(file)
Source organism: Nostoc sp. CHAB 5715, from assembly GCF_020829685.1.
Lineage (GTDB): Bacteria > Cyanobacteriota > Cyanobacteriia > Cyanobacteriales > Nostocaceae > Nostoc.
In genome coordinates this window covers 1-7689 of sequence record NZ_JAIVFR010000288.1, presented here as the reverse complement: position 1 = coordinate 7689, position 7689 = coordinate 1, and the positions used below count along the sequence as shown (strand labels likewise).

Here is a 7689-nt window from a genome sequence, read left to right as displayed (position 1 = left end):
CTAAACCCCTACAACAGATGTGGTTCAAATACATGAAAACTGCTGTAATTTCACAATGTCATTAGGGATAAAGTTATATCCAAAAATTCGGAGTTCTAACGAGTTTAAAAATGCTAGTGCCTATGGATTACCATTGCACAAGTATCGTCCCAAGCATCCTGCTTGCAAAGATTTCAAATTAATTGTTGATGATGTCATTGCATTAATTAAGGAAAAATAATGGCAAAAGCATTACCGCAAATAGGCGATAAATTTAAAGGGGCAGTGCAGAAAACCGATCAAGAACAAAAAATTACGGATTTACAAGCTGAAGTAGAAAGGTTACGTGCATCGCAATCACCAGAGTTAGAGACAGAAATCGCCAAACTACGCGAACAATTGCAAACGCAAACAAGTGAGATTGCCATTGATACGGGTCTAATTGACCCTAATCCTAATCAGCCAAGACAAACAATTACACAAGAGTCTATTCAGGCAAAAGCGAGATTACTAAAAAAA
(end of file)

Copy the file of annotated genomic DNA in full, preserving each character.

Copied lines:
Source organism: Nostoc sp. CHAB 5715, from assembly GCF_020829685.1.
Lineage (GTDB): Bacteria > Cyanobacteriota > Cyanobacteriia > Cyanobacteriales > Nostocaceae > Nostoc.
In genome coordinates this window covers 1-7689 of sequence record NZ_JAIVFR010000288.1, presented here as the reverse complement: position 1 = coordinate 7689, position 7689 = coordinate 1, and the positions used below count along the sequence as shown (strand labels likewise).

Here is a 7689-nt window from a genome sequence, read left to right as displayed (position 1 = left end):
CTAAACCCCTACAACAGATGTGGTTCAAATACATGAAAACTGCTGTAATTTCACAATGTCATTAGGGATAAAGTTATATCCAAAAATTCGGAGTTCTAACGAGTTTAAAAATGCTAGTGCCTATGGATTACCATTGCACAAGTATCGTCCCAAGCATCCTGCTTGCAAAGATTTCAAATTAATTGTTGATGATGTCATTGCATTAATTAAGGAAAAATAATGGCAAAAGCATTACCGCAAATAGGCGATAAATTTAAAGGGGCAGTGCAGAAAACCGATCAAGAACAAAAAATTACGGATTTACAAGCTGAAGTAGAAAGGTTACGTGCATCGCAATCACCAGAGTTAGAGACAGAAATCGCCAAACTACGCGAACAATTGCAAACGCAAACAAGTGAGATTGCCATTGATACGGGTCTAATTGACCCTAATCCTAATCAGCCAAGACAAACAATTACACAAGAGTCTATTCAGGCAAAAGCGAGATTACTAAAAAAA